The road to the future: air-cleaning asphalt

91% of the world’s population experiences substandard air quality on a daily basis, according to the World Health Organization. Dangerous substances such as soot, carbon monoxide and carbon dioxide, nitric oxide … can lead to serious health problems such as heart and lung diseases. In addition, they contribute to global warming. In order to achieve different climate goals and improve general health, it is obvious to break down these substances in both urban and rural areas. One possible solution to this is to treat titanium dioxide (TiO2) in asphalt mixtures.

Titanium dioxide or TiO2, a wonderful substance

Titanium dioxide is a well-known and relatively inexpensive photocatalytic semiconductor. This means that it is a nanomaterial that can initiate a chemical process through UV radiation. In this case, UV radiation causes this substance to use chemical energy to decompose various harmful substances into harmless liquids. The use of TiO2 has been known for a long time and is therefore very often used in research and industry. Now Arne Chantrain has investigated whether it can be used as an “air purifier” in our asphalt and optimized the technology.

Asphalt, the solution?

TiO2 is already used for various purposes. However, there is no commercial use. A new and very interesting option, which has not yet been thoroughly investigated, is the use of TiO2 on asphalt roads. In Belgium alone, there is more than 150,000 km of road surface, an incredibly large surface with a lot of light. In other words, this seems like the perfect combination for optimal air purification. In addition, most of our roads have a perfectly functioning sewer system, with which the end product, the harmless liquid substance, can be easily removed and treated.

To add TiO2 to an asphalt mixture, two choices can be made: either spray the substance on the asphalt surface, or mix the TiO2 particles with the asphalt mixture. Both methods have their advantages and disadvantages. The spraying method thus ensures a higher efficiency. However, due to the contact with car tires, it is less durable. When you mix the substance in the asphalt, it is exactly the opposite: it lasts longer, but it is less effective.

Soot particles, a great sinner!

During this research, Chantrain focused on the decomposition of soot, a seriously harmful substance that occurs from incomplete combustion of carbonaceous fuels (eg wood or coal, but also petrol and diesel). Soot is also known as elemental carbon and is characterized by its carbon black color. In order to detect the degradation of soot over time, he made various samples: small asphalt blocks, on which the researcher first applied a mixture of TiO2 and later a mixture of soot particles. These cubes were then placed in a special chamber where UV radiation shone on the surface. Then Chantrain looked at how much soot was being broken down by the asphalt. He saw that the demolition was successful and that after 50 days there was up to 90% less soot on the asphalt.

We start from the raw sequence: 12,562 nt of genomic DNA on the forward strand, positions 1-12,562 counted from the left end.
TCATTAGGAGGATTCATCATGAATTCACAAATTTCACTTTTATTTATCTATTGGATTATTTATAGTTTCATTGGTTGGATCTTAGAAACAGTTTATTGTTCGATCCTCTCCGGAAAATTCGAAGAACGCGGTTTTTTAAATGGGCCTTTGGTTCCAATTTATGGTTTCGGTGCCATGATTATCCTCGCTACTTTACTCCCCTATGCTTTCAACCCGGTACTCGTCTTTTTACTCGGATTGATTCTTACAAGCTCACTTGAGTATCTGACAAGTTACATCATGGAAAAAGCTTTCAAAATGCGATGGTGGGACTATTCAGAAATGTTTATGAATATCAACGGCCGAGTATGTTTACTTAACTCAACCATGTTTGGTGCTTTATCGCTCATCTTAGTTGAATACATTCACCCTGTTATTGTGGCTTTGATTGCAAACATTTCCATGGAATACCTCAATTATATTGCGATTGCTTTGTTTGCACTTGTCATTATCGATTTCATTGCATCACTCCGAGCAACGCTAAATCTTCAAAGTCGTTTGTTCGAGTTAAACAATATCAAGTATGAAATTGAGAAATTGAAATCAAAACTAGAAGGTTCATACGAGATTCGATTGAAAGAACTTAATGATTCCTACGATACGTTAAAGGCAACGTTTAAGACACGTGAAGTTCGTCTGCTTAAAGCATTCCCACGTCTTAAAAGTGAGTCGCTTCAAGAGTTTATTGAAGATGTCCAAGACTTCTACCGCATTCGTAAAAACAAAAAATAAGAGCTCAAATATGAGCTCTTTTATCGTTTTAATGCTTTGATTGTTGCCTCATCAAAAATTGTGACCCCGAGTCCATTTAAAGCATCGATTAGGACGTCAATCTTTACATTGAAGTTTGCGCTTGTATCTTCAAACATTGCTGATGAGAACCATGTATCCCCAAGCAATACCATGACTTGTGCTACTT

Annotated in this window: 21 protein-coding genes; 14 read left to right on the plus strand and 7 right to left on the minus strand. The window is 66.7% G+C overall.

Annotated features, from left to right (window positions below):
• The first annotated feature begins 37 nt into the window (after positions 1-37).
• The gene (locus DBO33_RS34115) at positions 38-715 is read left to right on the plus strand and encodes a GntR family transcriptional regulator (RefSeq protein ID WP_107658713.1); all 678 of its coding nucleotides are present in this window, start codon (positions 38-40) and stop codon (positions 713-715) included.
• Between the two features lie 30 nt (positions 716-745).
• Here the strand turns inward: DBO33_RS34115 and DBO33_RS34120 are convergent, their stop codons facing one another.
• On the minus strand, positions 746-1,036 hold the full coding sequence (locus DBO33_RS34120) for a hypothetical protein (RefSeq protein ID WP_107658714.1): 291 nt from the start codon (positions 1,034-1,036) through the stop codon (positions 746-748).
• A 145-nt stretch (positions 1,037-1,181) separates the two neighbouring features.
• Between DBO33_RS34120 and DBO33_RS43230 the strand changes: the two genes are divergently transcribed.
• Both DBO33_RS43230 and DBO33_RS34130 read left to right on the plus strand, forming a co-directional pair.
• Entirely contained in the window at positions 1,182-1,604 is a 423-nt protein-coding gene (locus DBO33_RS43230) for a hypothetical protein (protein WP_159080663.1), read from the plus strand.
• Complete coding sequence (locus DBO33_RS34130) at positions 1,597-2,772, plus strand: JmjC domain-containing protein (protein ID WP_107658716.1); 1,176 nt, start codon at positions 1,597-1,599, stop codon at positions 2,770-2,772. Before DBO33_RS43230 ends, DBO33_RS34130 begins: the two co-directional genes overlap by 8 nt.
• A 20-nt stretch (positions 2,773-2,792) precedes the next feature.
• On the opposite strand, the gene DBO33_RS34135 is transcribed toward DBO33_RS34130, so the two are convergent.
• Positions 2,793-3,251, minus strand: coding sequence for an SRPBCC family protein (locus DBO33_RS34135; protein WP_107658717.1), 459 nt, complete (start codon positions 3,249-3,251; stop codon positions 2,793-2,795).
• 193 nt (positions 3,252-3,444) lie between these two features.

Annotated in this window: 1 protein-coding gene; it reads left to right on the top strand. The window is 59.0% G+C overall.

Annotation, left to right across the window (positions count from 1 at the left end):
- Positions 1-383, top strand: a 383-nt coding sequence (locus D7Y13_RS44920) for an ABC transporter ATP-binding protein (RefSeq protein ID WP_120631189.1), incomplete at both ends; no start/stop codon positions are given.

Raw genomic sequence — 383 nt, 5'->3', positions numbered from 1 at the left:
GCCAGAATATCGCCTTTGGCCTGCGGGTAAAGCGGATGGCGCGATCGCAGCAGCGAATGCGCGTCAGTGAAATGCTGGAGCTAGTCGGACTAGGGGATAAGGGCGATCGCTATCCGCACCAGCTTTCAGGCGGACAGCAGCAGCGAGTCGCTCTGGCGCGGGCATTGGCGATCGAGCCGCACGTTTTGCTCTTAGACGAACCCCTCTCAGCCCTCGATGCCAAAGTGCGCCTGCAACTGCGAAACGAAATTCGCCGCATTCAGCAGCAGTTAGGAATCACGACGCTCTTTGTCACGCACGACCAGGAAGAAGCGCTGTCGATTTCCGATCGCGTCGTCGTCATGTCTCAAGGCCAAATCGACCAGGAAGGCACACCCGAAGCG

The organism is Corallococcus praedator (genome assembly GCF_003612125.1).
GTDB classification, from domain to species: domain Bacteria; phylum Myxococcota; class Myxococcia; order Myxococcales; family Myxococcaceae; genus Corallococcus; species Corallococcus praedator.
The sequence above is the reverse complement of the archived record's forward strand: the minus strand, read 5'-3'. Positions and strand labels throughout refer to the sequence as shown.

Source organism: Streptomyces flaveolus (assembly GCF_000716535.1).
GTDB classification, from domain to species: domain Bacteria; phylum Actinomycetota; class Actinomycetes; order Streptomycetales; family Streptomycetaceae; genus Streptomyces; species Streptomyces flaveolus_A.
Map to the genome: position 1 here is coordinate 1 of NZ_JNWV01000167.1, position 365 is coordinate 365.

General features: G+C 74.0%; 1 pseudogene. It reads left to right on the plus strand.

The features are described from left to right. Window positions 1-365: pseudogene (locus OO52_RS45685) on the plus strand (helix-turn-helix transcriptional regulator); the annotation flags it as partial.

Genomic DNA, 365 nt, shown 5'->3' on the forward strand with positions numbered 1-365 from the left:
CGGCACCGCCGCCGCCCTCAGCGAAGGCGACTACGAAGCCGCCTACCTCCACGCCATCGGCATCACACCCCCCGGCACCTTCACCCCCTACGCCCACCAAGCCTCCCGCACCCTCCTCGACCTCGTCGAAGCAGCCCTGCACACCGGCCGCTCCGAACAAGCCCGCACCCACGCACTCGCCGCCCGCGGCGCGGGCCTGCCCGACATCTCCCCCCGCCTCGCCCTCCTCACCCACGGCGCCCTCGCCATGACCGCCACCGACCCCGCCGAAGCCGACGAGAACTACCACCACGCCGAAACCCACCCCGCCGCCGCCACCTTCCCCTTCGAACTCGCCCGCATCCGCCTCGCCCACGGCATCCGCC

And what about the quality of the asphalt?

In addition to TiO2’s ability to degrade harmful substances, Chantrain has performed several tests of the quality of the asphalt in the presence of TiO2. All these tests confirm that there are no significant differences in the chemical and physical aspects of the asphalt. This means that the use of TiO2 in asphalt can only have positive effects on our environment without affecting the quality of our roads.

Air-purifying asphalt, a beautiful adventure?

Although some more research is still needed, it has clearly been shown that TiO2 asphalt can easily decompose large amounts of soot without affecting the quality of the asphalt. In the Netherlands, they have already tested this concept in a number of ways to filter nitric oxide from the air. There, they found that it is actually harder than in the laboratory, mainly due to the cold weather conditions and too little sunlight. The next step in this research is therefore to find out if this soot filtration technique also works as well on our roads as it does in the laboratory.

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